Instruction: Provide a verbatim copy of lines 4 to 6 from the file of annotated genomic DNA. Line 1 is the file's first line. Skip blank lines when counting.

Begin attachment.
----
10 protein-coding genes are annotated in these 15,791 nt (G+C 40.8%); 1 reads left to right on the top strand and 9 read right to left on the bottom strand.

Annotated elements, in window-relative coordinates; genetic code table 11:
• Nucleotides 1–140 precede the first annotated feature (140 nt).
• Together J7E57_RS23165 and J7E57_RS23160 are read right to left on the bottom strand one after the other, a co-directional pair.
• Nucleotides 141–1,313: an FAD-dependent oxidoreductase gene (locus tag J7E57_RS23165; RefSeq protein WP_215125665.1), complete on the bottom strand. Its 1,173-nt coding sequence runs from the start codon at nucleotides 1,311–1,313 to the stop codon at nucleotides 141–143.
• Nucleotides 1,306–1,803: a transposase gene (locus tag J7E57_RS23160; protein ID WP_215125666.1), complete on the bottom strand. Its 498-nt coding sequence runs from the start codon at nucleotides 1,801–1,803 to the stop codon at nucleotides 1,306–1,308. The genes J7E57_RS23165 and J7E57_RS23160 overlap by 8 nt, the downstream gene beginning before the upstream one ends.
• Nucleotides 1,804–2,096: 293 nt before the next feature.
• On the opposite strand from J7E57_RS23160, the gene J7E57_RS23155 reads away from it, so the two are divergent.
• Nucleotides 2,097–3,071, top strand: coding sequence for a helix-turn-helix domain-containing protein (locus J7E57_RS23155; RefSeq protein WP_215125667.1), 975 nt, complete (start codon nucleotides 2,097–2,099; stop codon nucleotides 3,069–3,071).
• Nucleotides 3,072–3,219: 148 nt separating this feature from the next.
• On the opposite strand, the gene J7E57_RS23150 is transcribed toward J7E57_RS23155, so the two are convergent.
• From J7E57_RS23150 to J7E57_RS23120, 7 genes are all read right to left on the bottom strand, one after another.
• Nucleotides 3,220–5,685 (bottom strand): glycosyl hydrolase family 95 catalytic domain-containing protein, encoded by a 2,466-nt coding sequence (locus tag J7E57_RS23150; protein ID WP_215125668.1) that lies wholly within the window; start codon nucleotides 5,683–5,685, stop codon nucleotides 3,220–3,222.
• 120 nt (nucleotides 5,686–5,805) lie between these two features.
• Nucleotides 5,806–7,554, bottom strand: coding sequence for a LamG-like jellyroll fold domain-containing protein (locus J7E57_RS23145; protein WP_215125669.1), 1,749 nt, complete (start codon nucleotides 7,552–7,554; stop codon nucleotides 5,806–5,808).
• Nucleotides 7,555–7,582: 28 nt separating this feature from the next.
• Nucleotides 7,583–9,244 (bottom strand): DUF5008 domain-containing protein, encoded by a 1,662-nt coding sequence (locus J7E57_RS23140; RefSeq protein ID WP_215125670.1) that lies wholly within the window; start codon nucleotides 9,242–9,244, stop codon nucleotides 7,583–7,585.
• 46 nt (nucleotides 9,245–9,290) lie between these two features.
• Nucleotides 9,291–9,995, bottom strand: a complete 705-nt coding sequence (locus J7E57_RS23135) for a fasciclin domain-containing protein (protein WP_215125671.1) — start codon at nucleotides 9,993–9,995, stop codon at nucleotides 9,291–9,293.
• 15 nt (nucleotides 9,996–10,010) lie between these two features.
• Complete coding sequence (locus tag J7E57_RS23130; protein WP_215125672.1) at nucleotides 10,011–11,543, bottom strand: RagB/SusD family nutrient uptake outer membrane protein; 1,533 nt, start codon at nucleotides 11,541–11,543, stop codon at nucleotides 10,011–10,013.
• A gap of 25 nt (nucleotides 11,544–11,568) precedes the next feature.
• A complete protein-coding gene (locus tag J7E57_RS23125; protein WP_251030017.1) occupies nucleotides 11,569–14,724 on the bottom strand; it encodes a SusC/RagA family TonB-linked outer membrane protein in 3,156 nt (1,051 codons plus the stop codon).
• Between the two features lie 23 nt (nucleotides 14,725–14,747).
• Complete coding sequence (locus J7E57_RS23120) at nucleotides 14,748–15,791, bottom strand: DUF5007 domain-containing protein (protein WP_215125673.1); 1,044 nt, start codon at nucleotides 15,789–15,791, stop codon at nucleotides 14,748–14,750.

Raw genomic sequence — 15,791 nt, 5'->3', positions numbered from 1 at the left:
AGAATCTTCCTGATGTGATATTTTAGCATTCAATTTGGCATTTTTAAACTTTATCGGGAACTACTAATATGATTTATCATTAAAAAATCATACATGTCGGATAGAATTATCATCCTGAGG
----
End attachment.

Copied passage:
• Together J7E57_RS23165 and J7E57_RS23160 are read right to left on the bottom strand one after the other, a co-directional pair.
• Nucleotides 141–1,313: an FAD-dependent oxidoreductase gene (locus tag J7E57_RS23165; RefSeq protein WP_215125665.1), complete on the bottom strand. Its 1,173-nt coding sequence runs from the start codon at nucleotides 1,311–1,313 to the stop codon at nucleotides 141–143.
• Nucleotides 1,306–1,803: a transposase gene (locus tag J7E57_RS23160; protein ID WP_215125666.1), complete on the bottom strand. Its 498-nt coding sequence runs from the start codon at nucleotides 1,801–1,803 to the stop codon at nucleotides 1,306–1,308. The genes J7E57_RS23165 and J7E57_RS23160 overlap by 8 nt, the downstream gene beginning before the upstream one ends.